Lead-Asana: Blogging as a Leadership Heart Opener

by  Karin Hurt  |  Self Leadership

How do you open your leadership heart?

Where is your quiet place to reflect and grow?

Do you have a reflective practice that you do every day?

Yoga as a Heart Opener

In yoga there are a series of postures called “heart openers,”  targeted at strengthening the fourth chakra.

“The Sanskrit name for the 4th chakra is “Anahata.” This word means “unstruck” or “stillness.” This seems to imply that deep beneath our brokenness and pain, wholeness abides.”

Anyone who has ever done yoga every day for an extended period of time understands… something changes.

Side effects may include…

  •  a calmer spirit
  •  more energy
  •  new perspectives
  •  better posture…

You do the practice…and then the practice does you.

Turns Out Blogging is a Heart Opener Too

When I began my leadership blog, I knew it would be good for my writing… and likely inform my leadership.

I had no idea how it would open my heart and transform the way I show up in the world.


It started as a reflective practice.  I first began examining my own leadership stories and what they mean.  I continue to be surprised as the old stories just seem to surface from nowhere.  They would just pop up when I was on a run or on the yoga mat.  It was as if the door to the archives has been pried off, and each story decided for itself when it is ready to peek out and be shared.


 In search of content, I became thirsty for other people’s stories… talking to old friends and colleagues.

And then something shifted.  I began seeing everyone I met as someone with a fantastic story to share.  I just kept asking… and learning… and growing.

I am showing up in the world as a better story listener.

I have been astounded at how open “strangers” are to telling their stories… on planes and trains… but also through remote connections through social media. I am meeting some amazing human beings.

Sherpas keep surfacing around every corner.

Side Effects of Lead-Asana

  • Deeper reflection
  • An opening heart
  • An eager spirit
  • Better listening
  • New relationships
  • Better leadership
  • More learning
  • More teaching

This journey is expanding and I am delighted by the possibilities for what will show up next.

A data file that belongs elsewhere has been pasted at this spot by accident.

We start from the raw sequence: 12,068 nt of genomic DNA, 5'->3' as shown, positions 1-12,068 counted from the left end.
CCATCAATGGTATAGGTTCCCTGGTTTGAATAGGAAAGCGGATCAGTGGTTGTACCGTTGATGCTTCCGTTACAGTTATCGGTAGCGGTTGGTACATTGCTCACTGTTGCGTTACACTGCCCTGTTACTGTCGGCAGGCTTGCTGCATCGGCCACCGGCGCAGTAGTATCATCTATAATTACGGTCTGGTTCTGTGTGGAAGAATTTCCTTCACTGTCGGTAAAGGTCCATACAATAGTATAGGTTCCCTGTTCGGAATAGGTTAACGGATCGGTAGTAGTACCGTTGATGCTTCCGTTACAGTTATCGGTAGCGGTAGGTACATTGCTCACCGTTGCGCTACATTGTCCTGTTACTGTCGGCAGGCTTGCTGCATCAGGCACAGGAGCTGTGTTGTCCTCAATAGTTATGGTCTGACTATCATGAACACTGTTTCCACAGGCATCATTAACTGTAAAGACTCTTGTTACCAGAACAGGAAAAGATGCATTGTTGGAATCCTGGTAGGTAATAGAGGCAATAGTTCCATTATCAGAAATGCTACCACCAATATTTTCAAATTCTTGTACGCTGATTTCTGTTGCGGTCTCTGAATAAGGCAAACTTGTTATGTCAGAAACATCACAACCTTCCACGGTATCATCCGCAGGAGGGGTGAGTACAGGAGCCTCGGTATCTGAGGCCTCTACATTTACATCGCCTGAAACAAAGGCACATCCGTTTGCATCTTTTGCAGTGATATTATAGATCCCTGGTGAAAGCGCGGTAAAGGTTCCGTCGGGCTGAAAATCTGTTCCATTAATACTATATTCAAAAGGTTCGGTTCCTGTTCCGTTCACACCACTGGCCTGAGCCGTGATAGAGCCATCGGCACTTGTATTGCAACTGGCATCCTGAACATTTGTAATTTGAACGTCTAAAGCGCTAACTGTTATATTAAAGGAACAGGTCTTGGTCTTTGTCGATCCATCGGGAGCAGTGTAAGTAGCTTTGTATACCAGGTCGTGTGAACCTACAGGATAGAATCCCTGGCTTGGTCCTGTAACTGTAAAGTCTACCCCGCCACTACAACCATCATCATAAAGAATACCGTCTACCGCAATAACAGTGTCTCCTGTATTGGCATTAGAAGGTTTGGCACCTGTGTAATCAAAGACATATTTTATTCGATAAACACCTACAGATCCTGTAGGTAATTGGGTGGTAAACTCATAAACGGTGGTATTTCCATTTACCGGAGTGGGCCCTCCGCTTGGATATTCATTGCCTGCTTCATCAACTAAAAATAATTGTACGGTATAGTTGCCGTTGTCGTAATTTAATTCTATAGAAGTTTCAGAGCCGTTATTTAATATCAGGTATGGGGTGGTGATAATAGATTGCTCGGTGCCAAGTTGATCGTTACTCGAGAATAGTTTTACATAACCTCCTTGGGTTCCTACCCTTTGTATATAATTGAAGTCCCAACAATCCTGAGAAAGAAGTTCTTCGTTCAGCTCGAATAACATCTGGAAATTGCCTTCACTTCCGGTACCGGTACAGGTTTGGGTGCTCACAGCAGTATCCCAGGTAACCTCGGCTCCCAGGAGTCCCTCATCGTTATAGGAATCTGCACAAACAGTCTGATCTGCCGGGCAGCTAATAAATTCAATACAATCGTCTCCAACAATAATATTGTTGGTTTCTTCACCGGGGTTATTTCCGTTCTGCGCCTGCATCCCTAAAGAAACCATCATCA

Please Share:  What reflective practices inform your leadership?

 A Bit More About What’s Been Surfacing on This Journey:

 Best of 2012:  Early Writing on Let’s Grow Leaders

Leader Athletes:  Training Long for the Long Run

What’s Next? Please leave a comment below to join the conversation…

About The Author

Articles By karin-hurt
Karin Hurt is a leadership speaker, consultant and MBA professor. She’s a former Verizon Wireless executive with 2 decades of diverse cross-functional experience in sales, customer service and HR. She was recently recognized on Inc.’s list of 100 Great Speakers for your next conference, AMA’s 50 Leaders to Watch in 2015, and Trust Across America’s 100 Thought Leaders in Trusted Business Behavior.  »  View Profile

What People Are Saying

Mike Henry  |  26 Feb 2013  |  Reply

My key reflective practices are taking time to think and writing. Like you I enjoy writing and lately haven’t done it enough. So currently my key practice is avoiding talk radio and thinking in the car. Either I’m listening to a book or I simply leave the radio off and think. I never got into satellite radio and I don’t have the patience for commercials or songs I don’t like, so my drive time is my think time.

Thanks for the great post. Mike…

Linda Freeman  |  26 Feb 2013  |  Reply

Dear Karin:

Yoga and writing are two reflective practices that inform my leadership. I have a daily yoga practice and teach a yoga class at work once a week. I like to spend time in the morning practicing yoga and then spending some time journaling. Spending this time in reflective practices has helped me be a better leader.

Yoga has helped me be more patient, a better listener, and more open to unspoken cues that people give off. Plus,I often find myself doing a breathing exercise during a meeting, etc…. I can stay steady and calm in challenging situations.

Thank you for this article,


Karin Hurt  |  26 Feb 2013  |  Reply

Mike, Ahh yes, the car can be an amazing place for reflection. As can airplanes. Namaste.

Join The Conversation